Date of Award


Document Type

Open Access Dissertation


Electrical Engineering

First Advisor

MVS Chandrashekhar


Since its invention in 2004, Graphene, a two dimensional array of SP2 bonded carbon atoms has received significant interest by the scientific community due to its unique electrical, optical and mechanical properties. A promising route to the synthesis of large-area graphene, is epitaxial graphene formed by sublimation of silicon atoms from Silicon carbide at elevated temperatures (>1200oC). Although the electronic and mechanical properties of graphene with perfect atomic lattice are outstanding, the structural defects, which may appear during graphene growth, can influence the growth mechanism and material properties. However, deviations from perfection, i.e. introducing dopants in semiconductors often considered as engineered defects, can be very useful in some applications, as they make it possible to achieve new functionalities. In this thesis, a quantitative study is presented to investigate the role of structural defects on the growth of multilayer epitaxial graphene on polar(c plane Si and C face) and non-polar (a and m plane) 6H-SiC faces, with distinctly different defect profile and provide an insight for optimizing the EG growth. For Si-face with point defects, multilayer EG growth is influenced by diffusion of Si atoms to these defects as well as desorption through these defects. However, the growth on C-face and non-polar ( a and m plane) faces, the growth is limited by the lateral diffusion of the Si atoms to the line defects/grain boundaries.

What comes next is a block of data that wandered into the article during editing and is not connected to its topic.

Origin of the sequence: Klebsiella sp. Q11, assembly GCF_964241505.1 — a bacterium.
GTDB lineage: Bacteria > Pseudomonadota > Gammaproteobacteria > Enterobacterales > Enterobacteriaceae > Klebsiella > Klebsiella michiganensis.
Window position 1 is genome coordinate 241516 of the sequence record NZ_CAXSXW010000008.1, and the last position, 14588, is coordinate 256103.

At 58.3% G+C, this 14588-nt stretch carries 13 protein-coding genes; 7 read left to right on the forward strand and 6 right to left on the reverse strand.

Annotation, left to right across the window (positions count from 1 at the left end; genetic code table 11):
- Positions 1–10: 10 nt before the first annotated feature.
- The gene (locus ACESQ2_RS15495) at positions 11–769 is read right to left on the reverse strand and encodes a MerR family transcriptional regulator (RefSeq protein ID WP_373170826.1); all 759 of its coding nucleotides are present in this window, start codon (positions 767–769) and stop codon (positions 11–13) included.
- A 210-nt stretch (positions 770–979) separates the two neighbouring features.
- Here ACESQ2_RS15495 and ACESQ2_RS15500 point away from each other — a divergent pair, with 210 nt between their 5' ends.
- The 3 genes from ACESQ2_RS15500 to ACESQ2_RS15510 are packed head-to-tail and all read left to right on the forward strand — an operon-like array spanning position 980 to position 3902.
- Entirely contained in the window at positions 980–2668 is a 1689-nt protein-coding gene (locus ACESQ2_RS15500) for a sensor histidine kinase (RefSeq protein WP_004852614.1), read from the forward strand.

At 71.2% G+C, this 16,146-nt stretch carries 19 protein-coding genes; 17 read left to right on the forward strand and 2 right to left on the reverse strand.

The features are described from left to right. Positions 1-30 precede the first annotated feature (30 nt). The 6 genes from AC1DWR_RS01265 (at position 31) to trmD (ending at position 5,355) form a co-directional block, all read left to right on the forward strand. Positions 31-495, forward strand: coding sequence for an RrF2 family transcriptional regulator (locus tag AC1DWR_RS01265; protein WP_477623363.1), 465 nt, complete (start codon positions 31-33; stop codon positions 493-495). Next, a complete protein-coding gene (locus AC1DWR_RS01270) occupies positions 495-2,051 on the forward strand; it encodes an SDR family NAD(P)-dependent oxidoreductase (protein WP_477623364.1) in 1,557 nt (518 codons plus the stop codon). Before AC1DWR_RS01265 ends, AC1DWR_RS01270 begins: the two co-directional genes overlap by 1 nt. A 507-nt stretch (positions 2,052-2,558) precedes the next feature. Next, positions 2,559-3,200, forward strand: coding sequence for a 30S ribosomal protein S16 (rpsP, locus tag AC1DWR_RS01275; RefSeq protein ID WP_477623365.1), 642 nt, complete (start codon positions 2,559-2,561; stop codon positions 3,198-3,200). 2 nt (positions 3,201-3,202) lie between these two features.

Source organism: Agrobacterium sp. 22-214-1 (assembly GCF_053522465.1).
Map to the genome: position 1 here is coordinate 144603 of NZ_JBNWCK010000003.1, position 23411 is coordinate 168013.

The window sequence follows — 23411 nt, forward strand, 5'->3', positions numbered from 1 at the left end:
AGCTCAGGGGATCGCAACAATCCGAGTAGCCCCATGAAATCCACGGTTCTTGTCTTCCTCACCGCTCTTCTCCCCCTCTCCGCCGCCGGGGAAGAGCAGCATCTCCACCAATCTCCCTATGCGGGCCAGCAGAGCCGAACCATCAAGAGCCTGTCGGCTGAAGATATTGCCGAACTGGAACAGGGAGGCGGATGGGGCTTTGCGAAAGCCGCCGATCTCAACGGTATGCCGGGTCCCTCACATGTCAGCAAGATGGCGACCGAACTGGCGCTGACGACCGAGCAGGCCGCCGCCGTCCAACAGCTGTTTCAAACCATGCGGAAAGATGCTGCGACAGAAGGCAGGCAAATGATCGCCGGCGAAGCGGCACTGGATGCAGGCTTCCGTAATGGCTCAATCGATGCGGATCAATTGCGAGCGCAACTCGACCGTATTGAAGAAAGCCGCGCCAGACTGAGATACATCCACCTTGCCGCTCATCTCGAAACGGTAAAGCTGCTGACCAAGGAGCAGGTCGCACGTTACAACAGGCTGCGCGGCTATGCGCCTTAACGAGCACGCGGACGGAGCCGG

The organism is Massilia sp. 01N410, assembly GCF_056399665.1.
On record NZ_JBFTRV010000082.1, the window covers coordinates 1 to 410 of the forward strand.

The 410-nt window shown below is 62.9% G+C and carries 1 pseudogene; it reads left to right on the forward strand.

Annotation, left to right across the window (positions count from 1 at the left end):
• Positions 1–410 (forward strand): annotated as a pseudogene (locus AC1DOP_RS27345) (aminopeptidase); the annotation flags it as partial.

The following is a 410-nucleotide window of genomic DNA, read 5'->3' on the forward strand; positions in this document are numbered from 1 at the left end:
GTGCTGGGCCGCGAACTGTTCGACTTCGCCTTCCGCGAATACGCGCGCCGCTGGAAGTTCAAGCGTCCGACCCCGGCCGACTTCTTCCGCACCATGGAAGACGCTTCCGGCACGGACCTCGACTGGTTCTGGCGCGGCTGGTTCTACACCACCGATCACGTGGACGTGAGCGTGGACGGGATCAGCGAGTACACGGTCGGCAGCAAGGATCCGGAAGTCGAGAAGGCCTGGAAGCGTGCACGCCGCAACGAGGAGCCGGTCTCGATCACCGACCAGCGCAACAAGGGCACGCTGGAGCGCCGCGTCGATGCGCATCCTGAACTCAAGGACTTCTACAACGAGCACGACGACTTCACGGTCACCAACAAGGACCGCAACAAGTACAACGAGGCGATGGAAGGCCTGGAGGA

Graphene is the ideal active material for gas detection owing to its physically stable surface, practically achievable thin form, and potentially fast response time. The structural defects inherent in EG grown on C-face allows diffusion and adsorption of gas molecules extending the remarkable surface sensitivity of EG to bulk multilayer films. The carrier transport phenomenon for three different gases (N2, NH3 and NO2) in EG on C-face is investigated by Fourier Transform Infrared (FTIR) reflection spectroscopy and the 3 gases were clearly distinguished, enabling a new paradigm for multi-modal gas sensing using optical interrogation of EG surfaces towards EG electronic or optical noses. Lastly, a novel technique is established to grow defect engineered thick multilayer (> 200 MLs) graphene on Si face 4H SiC substrates (0, 4 and 8 deg off cuts) than possible with solid-state decomposition at atmospheric pressure in Argon alone (~2ML). This method exploits the thermodynamic advantages of SiF4 to increase the Si-removal from the SiC surface, thereby increasing the graphene growth rate. The defect density for these EG layers varies from ~1 at 1400°C to <0.2 at 1600°C, enabling temperature controlled engineering of the defect profile of the material. A novel approach is also presented to estimate large number of graphene layers based on Raman and Infrared spectroscopy. This is critical for enabling defect-controlled applications in electrochemistry such as batteries and biosensors that require thick layers of activated graphitic carbon.